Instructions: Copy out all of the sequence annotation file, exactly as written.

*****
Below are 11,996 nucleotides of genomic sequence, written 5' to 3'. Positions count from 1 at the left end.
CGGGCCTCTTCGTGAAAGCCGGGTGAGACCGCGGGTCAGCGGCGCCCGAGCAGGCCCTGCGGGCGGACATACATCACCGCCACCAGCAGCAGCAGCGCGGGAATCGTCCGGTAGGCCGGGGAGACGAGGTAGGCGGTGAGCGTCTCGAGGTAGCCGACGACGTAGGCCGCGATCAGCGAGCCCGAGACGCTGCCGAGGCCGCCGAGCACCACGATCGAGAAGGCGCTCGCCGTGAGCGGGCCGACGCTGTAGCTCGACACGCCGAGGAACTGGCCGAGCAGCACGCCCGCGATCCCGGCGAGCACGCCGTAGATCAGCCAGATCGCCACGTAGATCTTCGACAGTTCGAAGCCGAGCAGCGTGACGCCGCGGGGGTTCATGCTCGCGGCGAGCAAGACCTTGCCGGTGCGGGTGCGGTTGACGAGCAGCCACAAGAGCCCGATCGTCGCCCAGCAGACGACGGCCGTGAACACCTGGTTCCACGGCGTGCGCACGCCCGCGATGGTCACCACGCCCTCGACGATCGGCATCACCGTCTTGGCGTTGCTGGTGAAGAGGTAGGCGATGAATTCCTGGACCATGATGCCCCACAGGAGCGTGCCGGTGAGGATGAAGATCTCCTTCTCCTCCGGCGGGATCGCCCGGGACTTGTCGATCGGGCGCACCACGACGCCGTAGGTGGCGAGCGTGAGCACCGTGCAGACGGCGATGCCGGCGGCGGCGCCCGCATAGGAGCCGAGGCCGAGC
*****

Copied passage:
Below are 11,996 nucleotides of genomic sequence, written 5' to 3'. Positions count from 1 at the left end.
CGGGCCTCTTCGTGAAAGCCGGGTGAGACCGCGGGTCAGCGGCGCCCGAGCAGGCCCTGCGGGCGGACATACATCACCGCCACCAGCAGCAGCAGCGCGGGAATCGTCCGGTAGGCCGGGGAGACGAGGTAGGCGGTGAGCGTCTCGAGGTAGCCGACGACGTAGGCCGCGATCAGCGAGCCCGAGACGCTGCCGAGGCCGCCGAGCACCACGATCGAGAAGGCGCTCGCCGTGAGCGGGCCGACGCTGTAGCTCGACACGCCGAGGAACTGGCCGAGCAGCACGCCCGCGATCCCGGCGAGCACGCCGTAGATCAGCCAGATCGCCACGTAGATCTTCGACAGTTCGAAGCCGAGCAGCGTGACGCCGCGGGGGTTCATGCTCGCGGCGAGCAAGACCTTGCCGGTGCGGGTGCGGTTGACGAGCAGCCACAAGAGCCCGATCGTCGCCCAGCAGACGACGGCCGTGAACACCTGGTTCCACGGCGTGCGCACGCCCGCGATGGTCACCACGCCCTCGACGATCGGCATCACCGTCTTGGCGTTGCTGGTGAAGAGGTAGGCGATGAATTCCTGGACCATGATGCCCCACAGGAGCGTGCCGGTGAGGATGAAGATCTCCTTCTCCTCCGGCGGGATCGCCCGGGACTTGTCGATCGGGCGCACCACGACGCCGTAGGTGGCGAGCGTGAGCACCGTGCAGACGGCGATGCCGGCGGCGGCGCCCGCATAGGAGCCGAGGCCGAGC